14
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Parallism is achieved by using a simple call to tbb::parallel_invoke(). However I can't break a speedup factor of x2 (after ~3-4 parallel HW threads), although 8 parallel HW threads are used. Advice on this is highly appreciated.

template<class In>
void insertion_sort(In b, In e) { // pretty standard insertion sort for smaller pieces
    for(auto i = b; i != e; ++i) {
        auto key = *i;
        auto j = i - 1;

        for(; j != b - 1 && *j > key; --j)
            *(j + 1) = *j;

        *(j + 1) = key;
    }
}

template <class In>
void merge(In b, In m, In e) { // this is the merger, doing the important job
  std::vector<typename In::value_type> left(b, m);
  std::vector<typename In::value_type> right(m, e);

  // guards for the two ranges
  left.push_back(std::numeric_limits<typename In::value_type>::max());
  right.push_back(std::numeric_limits<typename In::value_type>::max());

  auto itl = std::begin(left);
  auto itr = std::begin(right);

  while (b != e) {
    if(*itl <= *itr)
      *b++ = *itl++;
    else
      *b++ = *itr++;
  }
}

template <class In>
void merge_sort(In b, In e) { // serial merge_sort, used for pieces smaller < 500
  if(b < e - 1) {
    auto dis = std::distance(b, e) / 2;
    In m = b + dis;

        if(dis > 10) {
            merge_sort(b, m);
            merge_sort(m, e);
            merge(b, m, e);
        }
        //switch to insertion sort for pieces < 10
        else
            insertion_sort(b,e);
  }
}

template <class In>
void merge_sort_parallel(In b, In e) { // merge_sort parallel 
  if(b != e - 1) {
    auto dis = std::distance(b, e);
    In m = b + dis / 2;
        if(dis > 500) {
            tbb::parallel_invoke([&] () { merge_sort_parallel(b, m); },
                                 [&] () { merge_sort_parallel(m, e); });
        }
        else {
            merge_sort(b, m);
            merge_sort(m, e);
        }
        merge(b, m, e);
  }
}

If something is not understandable, please ask.

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  • 1
    \$\begingroup\$ What is the type and size of the data set that you used in your benchmarks which failed to yield a 2x speedup? \$\endgroup\$ – Mike Nakis Jan 11 '12 at 20:13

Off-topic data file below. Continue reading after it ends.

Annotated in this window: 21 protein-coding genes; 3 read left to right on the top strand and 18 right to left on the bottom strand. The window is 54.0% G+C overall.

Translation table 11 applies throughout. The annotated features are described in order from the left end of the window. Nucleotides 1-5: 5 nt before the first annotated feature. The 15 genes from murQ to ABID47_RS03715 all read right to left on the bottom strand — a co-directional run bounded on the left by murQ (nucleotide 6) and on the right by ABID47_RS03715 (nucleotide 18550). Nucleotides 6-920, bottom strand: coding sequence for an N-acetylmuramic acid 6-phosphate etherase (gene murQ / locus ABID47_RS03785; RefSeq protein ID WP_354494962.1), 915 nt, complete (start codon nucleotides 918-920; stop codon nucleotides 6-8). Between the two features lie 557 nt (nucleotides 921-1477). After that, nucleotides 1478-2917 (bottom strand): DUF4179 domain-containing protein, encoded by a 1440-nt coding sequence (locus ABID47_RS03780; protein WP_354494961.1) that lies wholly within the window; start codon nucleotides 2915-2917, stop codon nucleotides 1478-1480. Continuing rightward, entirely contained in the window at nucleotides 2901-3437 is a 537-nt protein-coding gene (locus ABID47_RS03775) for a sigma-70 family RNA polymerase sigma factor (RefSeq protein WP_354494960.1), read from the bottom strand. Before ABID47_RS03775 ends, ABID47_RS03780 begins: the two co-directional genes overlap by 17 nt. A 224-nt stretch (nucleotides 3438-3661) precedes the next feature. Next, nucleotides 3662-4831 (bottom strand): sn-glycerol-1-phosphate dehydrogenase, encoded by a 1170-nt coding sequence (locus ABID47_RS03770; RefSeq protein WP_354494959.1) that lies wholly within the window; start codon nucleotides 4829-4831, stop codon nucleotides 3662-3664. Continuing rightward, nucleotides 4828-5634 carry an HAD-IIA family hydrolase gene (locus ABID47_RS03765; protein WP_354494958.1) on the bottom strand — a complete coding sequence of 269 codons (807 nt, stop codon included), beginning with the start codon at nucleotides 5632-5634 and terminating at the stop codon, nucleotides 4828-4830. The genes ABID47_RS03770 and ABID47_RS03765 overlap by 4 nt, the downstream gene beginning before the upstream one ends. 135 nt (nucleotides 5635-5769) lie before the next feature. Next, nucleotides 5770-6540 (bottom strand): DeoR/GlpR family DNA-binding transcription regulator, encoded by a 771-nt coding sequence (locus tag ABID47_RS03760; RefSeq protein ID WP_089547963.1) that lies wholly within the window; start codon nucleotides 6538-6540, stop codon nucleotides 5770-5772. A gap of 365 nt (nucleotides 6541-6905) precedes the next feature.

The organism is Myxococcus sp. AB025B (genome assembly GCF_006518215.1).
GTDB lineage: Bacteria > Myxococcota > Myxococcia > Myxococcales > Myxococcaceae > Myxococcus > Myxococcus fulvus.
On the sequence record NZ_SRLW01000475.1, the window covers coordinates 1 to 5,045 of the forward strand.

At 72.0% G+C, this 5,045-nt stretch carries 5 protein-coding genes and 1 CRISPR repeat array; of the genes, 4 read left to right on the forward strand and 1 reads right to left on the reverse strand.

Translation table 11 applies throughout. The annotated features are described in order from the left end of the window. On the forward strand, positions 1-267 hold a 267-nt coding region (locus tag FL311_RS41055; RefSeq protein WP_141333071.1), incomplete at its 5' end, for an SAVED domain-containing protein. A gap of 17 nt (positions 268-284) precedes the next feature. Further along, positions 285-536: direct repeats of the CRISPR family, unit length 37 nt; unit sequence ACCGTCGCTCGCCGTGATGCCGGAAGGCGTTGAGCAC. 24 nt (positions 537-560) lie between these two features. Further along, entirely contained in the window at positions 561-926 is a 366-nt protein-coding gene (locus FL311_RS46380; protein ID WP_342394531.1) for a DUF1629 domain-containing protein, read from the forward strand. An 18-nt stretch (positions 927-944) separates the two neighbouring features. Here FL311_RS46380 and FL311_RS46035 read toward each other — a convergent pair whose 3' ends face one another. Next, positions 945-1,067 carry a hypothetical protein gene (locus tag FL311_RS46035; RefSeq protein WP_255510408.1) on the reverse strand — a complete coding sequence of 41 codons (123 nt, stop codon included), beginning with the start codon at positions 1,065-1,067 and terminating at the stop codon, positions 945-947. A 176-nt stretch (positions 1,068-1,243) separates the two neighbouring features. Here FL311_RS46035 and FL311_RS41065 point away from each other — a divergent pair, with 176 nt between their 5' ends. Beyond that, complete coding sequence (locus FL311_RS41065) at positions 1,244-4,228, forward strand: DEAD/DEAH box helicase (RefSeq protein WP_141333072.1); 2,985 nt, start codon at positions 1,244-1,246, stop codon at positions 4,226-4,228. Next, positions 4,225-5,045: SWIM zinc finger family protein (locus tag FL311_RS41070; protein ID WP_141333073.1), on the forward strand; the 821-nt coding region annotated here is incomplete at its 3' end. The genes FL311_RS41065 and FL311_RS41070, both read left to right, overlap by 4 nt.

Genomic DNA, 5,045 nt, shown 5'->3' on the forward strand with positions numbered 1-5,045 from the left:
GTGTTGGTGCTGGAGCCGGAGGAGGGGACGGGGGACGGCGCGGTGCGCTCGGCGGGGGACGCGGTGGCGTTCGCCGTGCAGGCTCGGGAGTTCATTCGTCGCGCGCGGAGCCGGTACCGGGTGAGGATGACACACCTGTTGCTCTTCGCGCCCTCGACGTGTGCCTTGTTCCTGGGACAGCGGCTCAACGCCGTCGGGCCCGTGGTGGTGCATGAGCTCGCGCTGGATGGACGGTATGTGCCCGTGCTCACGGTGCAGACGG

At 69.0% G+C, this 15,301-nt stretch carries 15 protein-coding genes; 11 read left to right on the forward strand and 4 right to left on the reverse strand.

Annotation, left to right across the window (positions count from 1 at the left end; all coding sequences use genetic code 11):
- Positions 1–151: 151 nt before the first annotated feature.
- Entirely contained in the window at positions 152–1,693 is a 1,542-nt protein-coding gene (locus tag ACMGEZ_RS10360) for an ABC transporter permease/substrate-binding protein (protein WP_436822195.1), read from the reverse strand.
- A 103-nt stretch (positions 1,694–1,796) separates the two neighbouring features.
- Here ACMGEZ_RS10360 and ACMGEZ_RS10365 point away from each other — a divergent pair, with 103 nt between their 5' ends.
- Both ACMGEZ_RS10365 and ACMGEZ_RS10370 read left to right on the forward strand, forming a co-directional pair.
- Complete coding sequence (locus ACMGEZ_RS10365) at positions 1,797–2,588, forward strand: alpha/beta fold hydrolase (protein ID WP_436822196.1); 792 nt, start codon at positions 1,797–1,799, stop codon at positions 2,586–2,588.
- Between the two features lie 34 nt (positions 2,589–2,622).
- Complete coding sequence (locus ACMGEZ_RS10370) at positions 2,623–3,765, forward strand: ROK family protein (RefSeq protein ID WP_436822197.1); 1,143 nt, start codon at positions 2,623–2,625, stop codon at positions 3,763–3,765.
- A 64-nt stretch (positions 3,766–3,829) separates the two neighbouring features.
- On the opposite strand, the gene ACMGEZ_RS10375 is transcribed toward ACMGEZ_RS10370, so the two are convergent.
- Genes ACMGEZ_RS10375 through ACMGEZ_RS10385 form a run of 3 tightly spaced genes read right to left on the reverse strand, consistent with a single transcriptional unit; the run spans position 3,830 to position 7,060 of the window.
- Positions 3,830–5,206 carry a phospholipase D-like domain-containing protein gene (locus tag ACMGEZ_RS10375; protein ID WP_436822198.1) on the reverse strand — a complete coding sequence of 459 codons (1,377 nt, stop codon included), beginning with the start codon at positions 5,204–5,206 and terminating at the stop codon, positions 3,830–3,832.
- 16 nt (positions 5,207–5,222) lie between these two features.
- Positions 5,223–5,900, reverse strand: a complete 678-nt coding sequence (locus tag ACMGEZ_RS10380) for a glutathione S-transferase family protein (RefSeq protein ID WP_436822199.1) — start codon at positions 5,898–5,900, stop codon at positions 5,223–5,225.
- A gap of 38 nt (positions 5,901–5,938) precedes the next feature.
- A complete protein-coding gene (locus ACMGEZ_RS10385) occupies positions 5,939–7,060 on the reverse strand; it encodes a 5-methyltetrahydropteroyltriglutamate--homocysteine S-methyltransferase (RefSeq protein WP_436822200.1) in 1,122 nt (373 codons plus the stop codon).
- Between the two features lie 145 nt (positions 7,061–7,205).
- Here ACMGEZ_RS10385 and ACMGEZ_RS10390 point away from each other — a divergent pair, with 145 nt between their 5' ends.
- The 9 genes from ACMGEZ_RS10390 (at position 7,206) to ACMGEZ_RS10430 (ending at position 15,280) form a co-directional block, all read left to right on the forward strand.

• \$\begingroup\$ @MikeNakis very simple ints \$\endgroup\$ – inf Jan 11 '12 at 20:18
  • \$\begingroup\$ Yes, and how many? \$\endgroup\$ – Mike Nakis Jan 11 '12 at 20:22
  • \$\begingroup\$ @MikeNakis up to 1 billion, so I think that basic thread overhead is not the case. \$\endgroup\$ – inf Jan 11 '12 at 20:26
  • 1
    \$\begingroup\$ If you have 500 as your cut off for parallelism and you start with 1 Billion integers then you are spawning 2^21 (approx) threads Jobs to do parallel work. Is there not some overhead to build and maintain this list? I would limit it to 4 times as many jobs as you have HW threads (a complete guess as a starting point). So lets say 32 then I would make it stop doing parallel sorts after 4 (maybe 5) recursive levels of calling the parallel version. \$\endgroup\$ – Martin York Jan 11 '12 at 23:14
6
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It's due to the algorithm itself. After all the stuff you do in parallel, you call merge in serial.

merge(b, m, e);

No matter how fast you sort the fragments, there's one big serial merge at the end that only uses one core. In addition, halves get merged on only 2 cores, quarters get merged on only 4 cores, etc.

See this question on Stack Overflow for more detail:

https://stackoverflow.com/questions/3969813/which-parallel-sorting-algorithm-has-the-best-average-case-performance

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  • \$\begingroup\$ That happens in the last parts and is like you said a constant(well, not really) factor. However I included them in my calculations and they won't put efficiency up that much. One can observe them quite well from taskmanager. \$\endgroup\$ – inf Jan 13 '12 at 22:07
  • \$\begingroup\$ If you find and fix other problems, you'll get a somewhat better speed-up, but I think that the algorithm is the biggest limiting factor. If you add more cores, the serial portion will take a higher percentage of the overall time. \$\endgroup\$ – Craig Jan 14 '12 at 14:21
  • \$\begingroup\$ That serial portion is only n steps out of n*log2(n) steps. In other words, instead of the ideal n/8 + n/8 + n/8 + n/8 + ... + n/8 steps (repeated log2(n) times), you have n + n/2 + n/4 + n/8 + ... + n/8, which is still about 5x the non-parallel speed (for n=2^20). \$\endgroup\$ – xan Jan 18 '12 at 4:11
  • \$\begingroup\$ @xan I don't follow your math, but it sounds like you're not thinking about it the right way. Serial takes O(n log n). A perfect algorithm would take O(n/k log n) across k cores. The serial merge at the end takes O(n). How big is O(n) compared to O(n/k log n)? It depends on both n and k obviously - so saying 5x is simplistic. Notice that the slowdown is worse with more cores, and it's more complex when it comes to the size of the collection. \$\endgroup\$ – Craig Jan 18 '12 at 17:35